It’s the same argument. He’s right, but he’s right because any world or underworld we create will have to have some sort of order to it, and that order either comes from the government or the most effective weapon available at the time to those who are a part of it, willing or not. What in the whole history of human events could possibly make him think that prohibiting something that some people want is somehow not going to involve weapons? More importantly, what about that suddenly turns individual acts not involving guns or harm to anyone into violent crimes with victims?

Still further, whole neighborhoods that were once rich, vibrant and nurturing are now literal war zones because of drugs. In large swaths of America, functional families are no more because of drugs. Like global warming, these are inconvenient truths.

Yet again, his facts aren’t that bad, but his advocacy leaves something to be desired. What he’s arguing isn’t solely the product of anything inherent in drugs themselves, but rather as much the product of our laws against them. The argument is more or less irrelevant to his central thesis that there is no such thing as a non-violent drug crime unless he’s trying to convince us that everything that causes problems for people and neighborhoods is violent and has victims. What about having dirty swimming pools or grass in your desert landscaping? Would those be violent crimes with victims to him as well? He’d find champions here in Arizona if he substituted drug prohibition with those horrific offenses, but that doesn’t make him right.

The points he makes are not just like the back and forth I had with that one prosecutor, but like countless arguments with countless other prosecutors. They always say “period” and “end of story” and “beyond dispute.” They also say drugs are bad and drug crimes are violent because they ruin neighborhoods, ignoring that prison sentences are also bad because they often result in the violent removal of a peaceful individual from society and ruin innocent families. Unmoved by the effect the law has on people other than defendants, they pontificate about how my clients should’ve thought about the consequences when they did the crime. Invariably, I can’t help but think about how they should probably think about the consequences of what they do as well.

Almost every day, I see that the violence surrounding drugs is not merely a product of the drugs themselves, as you don’t just smoke a joint and go on a violent rampage any more than you sip an Armagnac by the light of a winter fire and proceed to murder your family for no reason. The problem is that people doing illegal things tend to be violent. People who are marginalized and whose dependencies are forced underground or “treated” with prison sentences that place them in cages with real bad guys tend to be violent too. Federal drug crimes may all be be violent in some broad, philosophical sense, but it’s because we as a whole have ensured they have to be that way. A change in the laws would result in a change in that fact. If all that he’s arguing is that involvement with something people want and that we’ve criminalized is linked to violence, then I can’t disagree. If that’s what he’s arguing, though, I fail to see how the people passing, enforcing, and adjudicating the laws against it aren’t every bit as responsible as the alleged offenders. Judging and prosecuting must be violent crimes with victims, I suppose.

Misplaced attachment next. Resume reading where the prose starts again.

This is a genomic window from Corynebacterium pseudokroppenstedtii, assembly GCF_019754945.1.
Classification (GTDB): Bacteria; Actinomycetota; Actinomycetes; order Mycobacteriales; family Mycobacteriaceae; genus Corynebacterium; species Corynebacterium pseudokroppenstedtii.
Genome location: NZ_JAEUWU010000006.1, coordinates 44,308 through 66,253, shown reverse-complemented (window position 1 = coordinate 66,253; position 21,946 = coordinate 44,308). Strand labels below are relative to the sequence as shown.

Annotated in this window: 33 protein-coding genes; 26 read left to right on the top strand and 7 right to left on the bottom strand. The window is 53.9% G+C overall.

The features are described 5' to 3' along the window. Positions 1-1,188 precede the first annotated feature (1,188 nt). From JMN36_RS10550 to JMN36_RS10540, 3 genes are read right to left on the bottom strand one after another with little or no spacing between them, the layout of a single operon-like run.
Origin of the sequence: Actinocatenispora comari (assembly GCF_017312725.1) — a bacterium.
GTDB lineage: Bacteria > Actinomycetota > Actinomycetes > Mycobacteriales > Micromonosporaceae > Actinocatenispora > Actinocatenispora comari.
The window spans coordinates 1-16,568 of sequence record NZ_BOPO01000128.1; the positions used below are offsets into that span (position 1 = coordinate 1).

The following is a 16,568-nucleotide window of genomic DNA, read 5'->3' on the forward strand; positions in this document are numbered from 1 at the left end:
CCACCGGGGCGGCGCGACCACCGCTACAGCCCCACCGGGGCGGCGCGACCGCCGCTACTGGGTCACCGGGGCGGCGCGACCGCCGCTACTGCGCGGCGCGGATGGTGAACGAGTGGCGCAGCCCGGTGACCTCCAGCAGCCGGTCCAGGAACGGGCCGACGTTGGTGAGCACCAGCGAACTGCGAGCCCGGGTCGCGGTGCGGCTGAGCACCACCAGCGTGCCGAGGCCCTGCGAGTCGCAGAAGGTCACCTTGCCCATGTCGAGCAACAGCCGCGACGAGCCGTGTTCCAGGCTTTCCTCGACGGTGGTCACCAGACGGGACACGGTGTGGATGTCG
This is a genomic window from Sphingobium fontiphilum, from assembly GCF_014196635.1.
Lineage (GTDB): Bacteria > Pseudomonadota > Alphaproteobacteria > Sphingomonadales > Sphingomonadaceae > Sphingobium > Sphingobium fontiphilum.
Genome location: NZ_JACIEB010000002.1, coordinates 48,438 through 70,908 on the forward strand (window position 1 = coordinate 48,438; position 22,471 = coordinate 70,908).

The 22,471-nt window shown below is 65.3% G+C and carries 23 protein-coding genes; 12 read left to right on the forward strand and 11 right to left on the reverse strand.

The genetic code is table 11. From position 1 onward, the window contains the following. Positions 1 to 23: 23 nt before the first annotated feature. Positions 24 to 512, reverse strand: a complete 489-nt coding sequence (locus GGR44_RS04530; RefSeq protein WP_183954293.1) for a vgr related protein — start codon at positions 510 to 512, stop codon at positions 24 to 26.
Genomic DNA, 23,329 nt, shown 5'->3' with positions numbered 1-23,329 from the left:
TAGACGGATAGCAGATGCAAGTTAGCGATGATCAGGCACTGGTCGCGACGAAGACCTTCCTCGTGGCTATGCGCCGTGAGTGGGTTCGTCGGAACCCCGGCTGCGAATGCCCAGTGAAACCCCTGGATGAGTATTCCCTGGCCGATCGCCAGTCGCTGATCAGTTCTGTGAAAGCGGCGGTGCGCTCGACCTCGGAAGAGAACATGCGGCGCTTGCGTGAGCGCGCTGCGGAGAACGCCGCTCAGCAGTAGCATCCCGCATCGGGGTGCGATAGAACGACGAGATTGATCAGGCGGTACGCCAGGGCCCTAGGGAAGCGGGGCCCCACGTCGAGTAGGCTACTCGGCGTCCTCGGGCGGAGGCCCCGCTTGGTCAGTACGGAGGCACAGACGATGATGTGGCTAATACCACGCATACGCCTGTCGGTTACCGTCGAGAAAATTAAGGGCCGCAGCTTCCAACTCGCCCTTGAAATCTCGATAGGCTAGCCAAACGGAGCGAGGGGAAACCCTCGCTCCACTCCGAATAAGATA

It’s really the manner of his argument that’s most fascinating in the end. I’m just a lowly defense attorney, so it’s tough to make a point without the luxury of words like “period,” “end of story,” and “beyond dispute” automatically having weight. Even trying results in disaster. Trust me. Being a judge must be great, though. I’ve also fought enough prosecutors to know that being one of them sure is great in that way too.

I’ll read Judge Kopf’s blog as long as he keeps writing, but his arguments and his advocacy on this particular subject really leave something to be desired. I certainly couldn’t get away with those kinds of arguments and that kind of language where I practice, and I doubt he’d let me if I practiced in front of him.

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9 Responses to "Victimless Non-Violent Federal Drug Crimes"

  1. Hey Matt,

    In spite of your criticisms, the judge recommends your blog post to his readers and calls your critique (and Scott Greenfield’s) “extremely well-written, persuasive and very critical of my views but entirely fair and respectful.” He even walks back some of his remarks. Good for the judge!